Simple Probability

The probability of an outcome or sample point is a real number, between 0 and 1, that provides a measure of likelihood that the outcome or sample point will actually occur. A sample point that absolutely cannot occur has a probability of 0, while a sample point that will always occur has a probability of 1; all other sample points are assigned a probability based on this relative measure.

The probability of an event A is the summation of the probabilities of all the sample points in A. It is denoted by P(A). If event A is a subset of the sample space S, then 0 £ P(A) £ 1. If A = Æ , then P(A) = P(Æ) = 0; if A = S, then P(A) = P(*S*) = 1. Otherwise, the value of P(A) is between 0 and 1 exclusive, and there is a positive probability that event A can occur.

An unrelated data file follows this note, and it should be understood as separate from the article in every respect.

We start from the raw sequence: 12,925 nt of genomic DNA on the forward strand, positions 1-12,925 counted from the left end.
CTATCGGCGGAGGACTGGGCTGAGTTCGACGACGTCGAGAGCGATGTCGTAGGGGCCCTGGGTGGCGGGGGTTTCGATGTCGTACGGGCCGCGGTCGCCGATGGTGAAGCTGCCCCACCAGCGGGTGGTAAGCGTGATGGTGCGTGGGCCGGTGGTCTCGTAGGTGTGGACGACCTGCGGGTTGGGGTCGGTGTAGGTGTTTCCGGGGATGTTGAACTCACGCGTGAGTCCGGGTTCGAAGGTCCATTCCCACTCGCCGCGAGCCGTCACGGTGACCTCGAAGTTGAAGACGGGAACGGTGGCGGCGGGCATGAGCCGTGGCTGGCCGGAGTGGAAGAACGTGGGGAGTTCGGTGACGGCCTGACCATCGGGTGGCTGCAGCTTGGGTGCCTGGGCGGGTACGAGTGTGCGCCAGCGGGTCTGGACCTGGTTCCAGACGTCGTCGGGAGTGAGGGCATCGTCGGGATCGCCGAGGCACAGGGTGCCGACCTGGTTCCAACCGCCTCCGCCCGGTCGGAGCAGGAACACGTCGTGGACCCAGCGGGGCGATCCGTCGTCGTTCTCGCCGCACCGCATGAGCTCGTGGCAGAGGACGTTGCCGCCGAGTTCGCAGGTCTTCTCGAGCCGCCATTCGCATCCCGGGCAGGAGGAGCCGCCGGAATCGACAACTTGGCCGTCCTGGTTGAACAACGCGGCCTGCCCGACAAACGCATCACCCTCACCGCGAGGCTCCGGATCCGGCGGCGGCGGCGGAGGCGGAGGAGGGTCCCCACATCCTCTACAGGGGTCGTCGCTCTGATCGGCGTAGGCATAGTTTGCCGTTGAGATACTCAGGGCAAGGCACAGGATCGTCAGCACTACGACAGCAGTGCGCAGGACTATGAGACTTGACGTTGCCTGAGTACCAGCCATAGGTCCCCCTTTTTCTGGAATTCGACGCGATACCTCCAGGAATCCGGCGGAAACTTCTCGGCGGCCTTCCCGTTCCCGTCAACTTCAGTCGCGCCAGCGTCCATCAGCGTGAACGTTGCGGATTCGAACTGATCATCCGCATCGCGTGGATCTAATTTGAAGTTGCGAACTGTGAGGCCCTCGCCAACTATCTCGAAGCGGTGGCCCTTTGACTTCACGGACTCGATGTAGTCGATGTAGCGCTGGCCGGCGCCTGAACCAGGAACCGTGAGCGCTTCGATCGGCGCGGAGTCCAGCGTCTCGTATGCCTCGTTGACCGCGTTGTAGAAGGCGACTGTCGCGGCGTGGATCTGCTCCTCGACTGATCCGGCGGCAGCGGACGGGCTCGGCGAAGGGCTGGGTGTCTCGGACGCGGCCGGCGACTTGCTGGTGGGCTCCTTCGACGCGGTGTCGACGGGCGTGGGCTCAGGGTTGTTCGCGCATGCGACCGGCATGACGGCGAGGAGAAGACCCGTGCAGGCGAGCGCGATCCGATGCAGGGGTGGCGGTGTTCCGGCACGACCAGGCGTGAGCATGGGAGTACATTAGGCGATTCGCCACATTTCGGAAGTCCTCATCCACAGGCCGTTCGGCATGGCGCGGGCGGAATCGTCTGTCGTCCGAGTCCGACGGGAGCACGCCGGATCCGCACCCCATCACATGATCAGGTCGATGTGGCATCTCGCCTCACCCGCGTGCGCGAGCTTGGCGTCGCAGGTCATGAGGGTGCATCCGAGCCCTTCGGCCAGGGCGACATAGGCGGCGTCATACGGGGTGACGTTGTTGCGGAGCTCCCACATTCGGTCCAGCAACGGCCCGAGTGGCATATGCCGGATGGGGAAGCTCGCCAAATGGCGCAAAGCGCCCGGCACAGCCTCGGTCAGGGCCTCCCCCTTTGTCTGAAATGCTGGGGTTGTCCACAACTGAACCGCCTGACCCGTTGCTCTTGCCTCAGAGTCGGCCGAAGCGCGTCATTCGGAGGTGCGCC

EX. When tossing a regular die, one will roll the numbers in the set { 1, 2, 3, 4, 5, 6 } with equal probability. If we denote the event that the number n is rolled by P(n), then

P(1) + P(2) + P(3) + P(4) + P(5) + P(6) = 0

Since P(*n*) has the same value for *n* Î { 1, 2, 3, 4, 5, 6 },

6 P(*n*) = 1

P(*n*) = 1/6 for *n* Î { 1, 2, 3, 4, 5, 6 }

If event A is the event that an odd number is rolled, then

P(A) = P(1) + P(3) + P(5)

= 1/6 + 1/6 + 1/6

= 1/2

If event B is the event that the number 7 is rolled, then obviously event B will never happen. Thus, event B is the null space, and P(B) = P(Æ) = 0.

On the other hand, if event C is the event that a one-digit number is rolled, then event C will always happen, since the numbers 1 to 6 all have one digit. Thus, P(C) = 1.